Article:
Earlier this month, a partnership called Recycling of Urban Materials for Profit, or RUMP, allegedly struck a deal with the lighting team responsible for removing all Trump-related signage from Atlantic City’s Trump Taj Mahal.
Letters appear on eBay
With the deal in place, RUMP took to eBay to auction off the letters. Bidding started at $5,000, and the auction was supposed to end on Feb. 26.
According to several sources, bidding for the letters hit the $7,000 mark. All was looking good for RUMP.
Removal company claims RUMP stole letters
However, as the closing day of the auction approached, controversy arose.
Eastern Sign Tech LLC, the company that removed Trump signage from the casino, said it wanted to buy the letters back, a sentiment most likely fueled by the letters possibly fetching 40 times their original sale price.
At the same time, Trump Taj Mahal security said the letters were stolen.
With all these allegations swirling around, eBay removed RUMP’s listing. The partnership was not happy about the move.
Lawsuit ensues in Philly small claims court
Miffed about the lost opportunity to cash in on their letters, RUMP filed a lawsuit in Philadelphia Common Pleas Court.
The partnership’s lawyer, Zachary L. Grayson, furnished several newspapers with a copy of the lawsuit. According to those lawsuit documents, one member of RUMP approached a person he believed to be a foreman and asked if he could purchase the letters.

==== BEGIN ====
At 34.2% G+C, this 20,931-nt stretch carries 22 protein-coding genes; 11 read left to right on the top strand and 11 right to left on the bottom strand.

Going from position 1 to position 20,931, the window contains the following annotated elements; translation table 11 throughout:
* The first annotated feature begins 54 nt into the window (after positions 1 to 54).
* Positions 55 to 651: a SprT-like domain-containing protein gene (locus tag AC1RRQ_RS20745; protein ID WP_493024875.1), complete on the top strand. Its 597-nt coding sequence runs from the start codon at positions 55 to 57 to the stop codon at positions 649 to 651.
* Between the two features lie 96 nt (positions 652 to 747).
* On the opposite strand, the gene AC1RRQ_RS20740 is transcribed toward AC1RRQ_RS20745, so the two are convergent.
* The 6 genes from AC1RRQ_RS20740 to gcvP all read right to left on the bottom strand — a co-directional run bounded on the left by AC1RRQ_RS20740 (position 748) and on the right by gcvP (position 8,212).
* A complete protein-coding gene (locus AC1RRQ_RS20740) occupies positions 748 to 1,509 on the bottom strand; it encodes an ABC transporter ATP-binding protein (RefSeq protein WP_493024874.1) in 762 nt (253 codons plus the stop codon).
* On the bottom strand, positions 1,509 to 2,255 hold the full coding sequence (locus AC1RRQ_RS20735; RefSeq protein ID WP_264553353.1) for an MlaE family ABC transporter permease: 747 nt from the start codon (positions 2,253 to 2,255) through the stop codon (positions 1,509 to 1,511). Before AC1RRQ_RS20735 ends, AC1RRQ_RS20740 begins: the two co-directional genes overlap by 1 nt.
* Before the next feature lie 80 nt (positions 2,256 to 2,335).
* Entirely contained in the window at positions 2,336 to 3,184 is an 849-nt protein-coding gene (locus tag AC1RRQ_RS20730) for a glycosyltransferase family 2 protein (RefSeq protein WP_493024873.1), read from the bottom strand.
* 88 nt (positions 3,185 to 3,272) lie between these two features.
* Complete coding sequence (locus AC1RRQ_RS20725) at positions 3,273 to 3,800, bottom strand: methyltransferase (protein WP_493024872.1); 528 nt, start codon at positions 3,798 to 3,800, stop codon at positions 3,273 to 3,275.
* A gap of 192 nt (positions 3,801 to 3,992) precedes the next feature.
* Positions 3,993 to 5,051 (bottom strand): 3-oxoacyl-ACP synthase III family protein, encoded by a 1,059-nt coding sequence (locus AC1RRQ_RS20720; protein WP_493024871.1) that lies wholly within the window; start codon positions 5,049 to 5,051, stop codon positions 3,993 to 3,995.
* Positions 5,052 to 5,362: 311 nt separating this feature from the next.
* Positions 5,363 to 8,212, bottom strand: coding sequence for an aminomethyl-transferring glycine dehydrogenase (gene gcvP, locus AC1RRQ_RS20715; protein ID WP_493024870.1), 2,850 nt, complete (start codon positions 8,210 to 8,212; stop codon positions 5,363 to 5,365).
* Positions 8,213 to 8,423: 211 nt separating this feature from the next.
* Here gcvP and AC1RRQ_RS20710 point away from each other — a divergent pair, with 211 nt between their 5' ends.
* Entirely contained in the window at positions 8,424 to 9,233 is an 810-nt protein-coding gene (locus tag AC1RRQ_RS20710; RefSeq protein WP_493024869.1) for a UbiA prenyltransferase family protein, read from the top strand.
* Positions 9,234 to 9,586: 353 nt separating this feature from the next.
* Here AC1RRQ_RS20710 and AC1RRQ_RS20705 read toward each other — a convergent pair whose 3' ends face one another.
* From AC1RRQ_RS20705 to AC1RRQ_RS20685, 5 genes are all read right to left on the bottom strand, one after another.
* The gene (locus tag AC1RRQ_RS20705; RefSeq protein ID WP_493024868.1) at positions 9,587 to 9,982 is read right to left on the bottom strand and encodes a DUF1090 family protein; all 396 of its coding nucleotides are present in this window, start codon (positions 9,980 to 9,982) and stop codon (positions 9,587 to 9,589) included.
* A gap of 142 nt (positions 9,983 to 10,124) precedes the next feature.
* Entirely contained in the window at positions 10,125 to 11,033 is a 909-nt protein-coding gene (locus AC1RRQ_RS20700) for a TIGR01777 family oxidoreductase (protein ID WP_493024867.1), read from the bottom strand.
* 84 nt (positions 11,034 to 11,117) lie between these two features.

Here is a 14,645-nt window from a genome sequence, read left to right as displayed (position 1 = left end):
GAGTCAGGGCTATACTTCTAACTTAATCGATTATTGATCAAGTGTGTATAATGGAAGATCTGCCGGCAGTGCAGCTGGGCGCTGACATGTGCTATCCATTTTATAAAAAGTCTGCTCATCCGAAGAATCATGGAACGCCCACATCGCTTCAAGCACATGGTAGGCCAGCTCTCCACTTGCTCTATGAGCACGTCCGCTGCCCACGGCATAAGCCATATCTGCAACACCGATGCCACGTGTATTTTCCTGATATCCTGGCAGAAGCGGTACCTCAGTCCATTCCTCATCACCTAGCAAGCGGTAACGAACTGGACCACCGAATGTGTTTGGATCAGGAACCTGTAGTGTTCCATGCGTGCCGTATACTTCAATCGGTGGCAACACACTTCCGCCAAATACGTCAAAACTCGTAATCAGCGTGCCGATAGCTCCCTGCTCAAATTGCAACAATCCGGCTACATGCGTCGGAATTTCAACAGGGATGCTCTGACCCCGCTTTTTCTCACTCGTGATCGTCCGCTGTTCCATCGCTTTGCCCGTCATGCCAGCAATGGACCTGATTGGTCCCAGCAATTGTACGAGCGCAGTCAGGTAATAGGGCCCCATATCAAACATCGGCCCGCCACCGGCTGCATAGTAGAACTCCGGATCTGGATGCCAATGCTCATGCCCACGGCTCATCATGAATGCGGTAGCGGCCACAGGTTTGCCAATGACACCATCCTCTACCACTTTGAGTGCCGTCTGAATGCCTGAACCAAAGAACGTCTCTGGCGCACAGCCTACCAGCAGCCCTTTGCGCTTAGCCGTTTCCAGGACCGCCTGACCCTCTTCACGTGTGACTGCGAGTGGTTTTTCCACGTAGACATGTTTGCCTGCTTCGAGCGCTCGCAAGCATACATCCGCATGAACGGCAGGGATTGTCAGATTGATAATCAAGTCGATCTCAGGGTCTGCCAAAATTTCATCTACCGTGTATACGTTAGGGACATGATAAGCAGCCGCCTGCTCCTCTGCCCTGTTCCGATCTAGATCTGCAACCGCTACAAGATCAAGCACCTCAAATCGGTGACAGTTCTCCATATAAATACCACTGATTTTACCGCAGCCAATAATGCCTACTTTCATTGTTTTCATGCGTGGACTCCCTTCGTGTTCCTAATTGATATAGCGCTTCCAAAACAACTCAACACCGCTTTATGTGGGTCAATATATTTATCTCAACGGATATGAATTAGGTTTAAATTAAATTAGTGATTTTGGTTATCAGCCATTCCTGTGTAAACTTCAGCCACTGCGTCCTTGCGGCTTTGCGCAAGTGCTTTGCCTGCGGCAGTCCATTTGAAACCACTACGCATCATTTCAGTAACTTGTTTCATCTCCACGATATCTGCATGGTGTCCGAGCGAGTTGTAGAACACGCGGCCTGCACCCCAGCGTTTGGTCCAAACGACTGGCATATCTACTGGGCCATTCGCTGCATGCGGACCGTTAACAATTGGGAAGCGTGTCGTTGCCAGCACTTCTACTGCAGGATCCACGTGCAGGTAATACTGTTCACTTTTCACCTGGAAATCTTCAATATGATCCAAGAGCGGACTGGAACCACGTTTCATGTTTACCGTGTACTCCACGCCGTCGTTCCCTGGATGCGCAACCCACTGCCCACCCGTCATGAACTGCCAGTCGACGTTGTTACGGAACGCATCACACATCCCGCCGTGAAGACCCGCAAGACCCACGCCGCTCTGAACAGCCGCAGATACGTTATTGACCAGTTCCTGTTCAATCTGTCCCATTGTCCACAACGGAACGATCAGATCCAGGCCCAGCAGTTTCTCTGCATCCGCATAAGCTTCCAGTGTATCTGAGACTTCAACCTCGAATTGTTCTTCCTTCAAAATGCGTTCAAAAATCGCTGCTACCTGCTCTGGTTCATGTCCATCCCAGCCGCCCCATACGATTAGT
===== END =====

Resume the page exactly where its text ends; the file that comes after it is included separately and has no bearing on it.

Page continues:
The supposed foreman called his supervisor, who approved the sale. It’s certainly understandable why Eastern Sign parted with the letters for a pittance.
The previous day, according to court documents reviewed by the Courier-Post, the letters were being transported for disposal. As the truck and letters made their way through the city, onlookers jeered the driver and his cargo. He was “greeted throughout his travels in the Atlantic City area by rude gestures and insults.”
Lawsuit another chapter in Taj saga
No matter where the sign ends up, the casino will have a new name when Hard Rock International takes over. Billionaire Carl Icahn said he was going to sell the property, a promise he made good on in less than a month.
In the past year, the storied casino endured a swift, painful decline that started with a July 1 labor strike brought on by Icahn’s unwillingness to negotiate with UNITE HERE Local 54 over employee benefits.
The strike crippled the Taj’s image and revenue, and during the next two months, the casino and hotel sank to depths from which it could not escape. This past October, the Taj closed its doors for good.
Image credit: Jon Bilous / Shutterstock.com